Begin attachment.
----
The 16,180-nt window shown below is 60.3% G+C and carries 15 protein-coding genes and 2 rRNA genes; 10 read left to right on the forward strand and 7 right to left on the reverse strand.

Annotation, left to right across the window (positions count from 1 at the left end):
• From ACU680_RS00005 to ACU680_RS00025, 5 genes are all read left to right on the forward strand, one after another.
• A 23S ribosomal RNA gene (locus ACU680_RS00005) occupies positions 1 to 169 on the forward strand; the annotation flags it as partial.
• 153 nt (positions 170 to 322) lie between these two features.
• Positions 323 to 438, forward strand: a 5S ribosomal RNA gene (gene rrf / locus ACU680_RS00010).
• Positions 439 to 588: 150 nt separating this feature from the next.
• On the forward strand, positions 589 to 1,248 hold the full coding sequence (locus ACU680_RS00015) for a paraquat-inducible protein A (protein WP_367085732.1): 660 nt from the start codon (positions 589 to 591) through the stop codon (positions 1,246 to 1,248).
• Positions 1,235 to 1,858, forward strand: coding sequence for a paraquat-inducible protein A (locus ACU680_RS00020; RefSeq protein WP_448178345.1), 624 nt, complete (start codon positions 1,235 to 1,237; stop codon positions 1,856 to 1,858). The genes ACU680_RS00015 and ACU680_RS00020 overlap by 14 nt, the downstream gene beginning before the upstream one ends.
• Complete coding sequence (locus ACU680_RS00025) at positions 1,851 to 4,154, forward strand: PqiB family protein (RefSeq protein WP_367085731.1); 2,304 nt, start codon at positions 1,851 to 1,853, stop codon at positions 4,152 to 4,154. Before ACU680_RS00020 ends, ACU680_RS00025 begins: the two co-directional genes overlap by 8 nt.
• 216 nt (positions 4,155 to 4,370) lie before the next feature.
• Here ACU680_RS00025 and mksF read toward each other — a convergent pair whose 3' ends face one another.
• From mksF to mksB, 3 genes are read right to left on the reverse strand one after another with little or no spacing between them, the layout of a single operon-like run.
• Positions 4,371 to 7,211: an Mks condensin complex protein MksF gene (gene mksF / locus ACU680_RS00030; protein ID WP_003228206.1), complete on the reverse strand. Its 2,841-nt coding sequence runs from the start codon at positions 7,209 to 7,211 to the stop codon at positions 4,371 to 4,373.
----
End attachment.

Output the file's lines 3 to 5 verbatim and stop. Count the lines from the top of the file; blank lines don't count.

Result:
• From ACU680_RS00005 to ACU680_RS00025, 5 genes are all read left to right on the forward strand, one after another.
• A 23S ribosomal RNA gene (locus ACU680_RS00005) occupies positions 1 to 169 on the forward strand; the annotation flags it as partial.
• 153 nt (positions 170 to 322) lie between these two features.